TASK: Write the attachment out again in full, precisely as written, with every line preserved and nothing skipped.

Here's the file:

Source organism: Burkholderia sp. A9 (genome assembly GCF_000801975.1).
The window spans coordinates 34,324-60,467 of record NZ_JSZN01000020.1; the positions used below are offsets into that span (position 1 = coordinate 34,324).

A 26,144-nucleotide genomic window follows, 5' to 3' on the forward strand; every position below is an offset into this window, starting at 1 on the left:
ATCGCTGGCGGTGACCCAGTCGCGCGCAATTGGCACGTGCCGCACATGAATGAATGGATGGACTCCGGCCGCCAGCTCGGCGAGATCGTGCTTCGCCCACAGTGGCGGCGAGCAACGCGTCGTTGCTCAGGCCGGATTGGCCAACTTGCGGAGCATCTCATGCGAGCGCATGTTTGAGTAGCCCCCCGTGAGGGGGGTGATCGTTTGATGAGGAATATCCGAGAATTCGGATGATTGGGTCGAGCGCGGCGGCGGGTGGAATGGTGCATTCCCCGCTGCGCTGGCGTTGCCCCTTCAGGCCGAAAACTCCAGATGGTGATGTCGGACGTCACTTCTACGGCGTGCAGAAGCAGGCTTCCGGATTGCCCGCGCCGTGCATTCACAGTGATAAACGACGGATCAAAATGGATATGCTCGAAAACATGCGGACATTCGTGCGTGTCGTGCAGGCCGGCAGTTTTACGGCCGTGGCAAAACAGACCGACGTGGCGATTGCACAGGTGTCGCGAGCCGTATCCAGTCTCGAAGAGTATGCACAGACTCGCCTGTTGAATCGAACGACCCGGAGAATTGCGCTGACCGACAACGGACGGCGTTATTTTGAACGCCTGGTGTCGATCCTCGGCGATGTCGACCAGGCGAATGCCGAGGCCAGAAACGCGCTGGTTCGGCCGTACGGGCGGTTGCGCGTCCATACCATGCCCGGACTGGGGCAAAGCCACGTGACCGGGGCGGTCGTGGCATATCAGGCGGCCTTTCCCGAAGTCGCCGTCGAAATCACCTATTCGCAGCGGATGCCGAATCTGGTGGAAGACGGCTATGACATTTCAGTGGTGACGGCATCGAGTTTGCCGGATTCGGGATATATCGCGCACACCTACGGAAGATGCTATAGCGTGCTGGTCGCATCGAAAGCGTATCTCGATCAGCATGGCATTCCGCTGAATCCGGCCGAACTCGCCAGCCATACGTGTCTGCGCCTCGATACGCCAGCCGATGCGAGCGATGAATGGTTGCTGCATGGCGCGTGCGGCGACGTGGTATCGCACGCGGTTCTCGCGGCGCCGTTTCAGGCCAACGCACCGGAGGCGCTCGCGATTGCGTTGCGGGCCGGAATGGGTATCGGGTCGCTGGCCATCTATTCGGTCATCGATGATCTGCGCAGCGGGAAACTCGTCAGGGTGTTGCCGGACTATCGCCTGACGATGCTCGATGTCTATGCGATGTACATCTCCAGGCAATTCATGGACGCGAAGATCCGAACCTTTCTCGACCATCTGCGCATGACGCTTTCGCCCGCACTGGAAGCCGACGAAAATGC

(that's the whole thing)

Source organism: Burkholderia sp. A9 (genome assembly GCF_000801975.1).
The window spans coordinates 34,324-60,467 of record NZ_JSZN01000020.1; the positions used below are offsets into that span (position 1 = coordinate 34,324).

A 26,144-nucleotide genomic window follows, 5' to 3' on the forward strand; every position below is an offset into this window, starting at 1 on the left:
ATCGCTGGCGGTGACCCAGTCGCGCGCAATTGGCACGTGCCGCACATGAATGAATGGATGGACTCCGGCCGCCAGCTCGGCGAGATCGTGCTTCGCCCACAGTGGCGGCGAGCAACGCGTCGTTGCTCAGGCCGGATTGGCCAACTTGCGGAGCATCTCATGCGAGCGCATGTTTGAGTAGCCCCCCGTGAGGGGGGTGATCGTTTGATGAGGAATATCCGAGAATTCGGATGATTGGGTCGAGCGCGGCGGCGGGTGGAATGGTGCATTCCCCGCTGCGCTGGCGTTGCCCCTTCAGGCCGAAAACTCCAGATGGTGATGTCGGACGTCACTTCTACGGCGTGCAGAAGCAGGCTTCCGGATTGCCCGCGCCGTGCATTCACAGTGATAAACGACGGATCAAAATGGATATGCTCGAAAACATGCGGACATTCGTGCGTGTCGTGCAGGCCGGCAGTTTTACGGCCGTGGCAAAACAGACCGACGTGGCGATTGCACAGGTGTCGCGAGCCGTATCCAGTCTCGAAGAGTATGCACAGACTCGCCTGTTGAATCGAACGACCCGGAGAATTGCGCTGACCGACAACGGACGGCGTTATTTTGAACGCCTGGTGTCGATCCTCGGCGATGTCGACCAGGCGAATGCCGAGGCCAGAAACGCGCTGGTTCGGCCGTACGGGCGGTTGCGCGTCCATACCATGCCCGGACTGGGGCAAAGCCACGTGACCGGGGCGGTCGTGGCATATCAGGCGGCCTTTCCCGAAGTCGCCGTCGAAATCACCTATTCGCAGCGGATGCCGAATCTGGTGGAAGACGGCTATGACATTTCAGTGGTGACGGCATCGAGTTTGCCGGATTCGGGATATATCGCGCACACCTACGGAAGATGCTATAGCGTGCTGGTCGCATCGAAAGCGTATCTCGATCAGCATGGCATTCCGCTGAATCCGGCCGAACTCGCCAGCCATACGTGTCTGCGCCTCGATACGCCAGCCGATGCGAGCGATGAATGGTTGCTGCATGGCGCGTGCGGCGACGTGGTATCGCACGCGGTTCTCGCGGCGCCGTTTCAGGCCAACGCACCGGAGGCGCTCGCGATTGCGTTGCGGGCCGGAATGGGTATCGGGTCGCTGGCCATCTATTCGGTCATCGATGATCTGCGCAGCGGGAAACTCGTCAGGGTGTTGCCGGACTATCGCCTGACGATGCTCGATGTCTATGCGATGTACATCTCCAGGCAATTCATGGACGCGAAGATCCGAACCTTTCTCGACCATCTGCGCATGACGCTTTCGCCCGCACTGGAAGCCGACGAAAATGC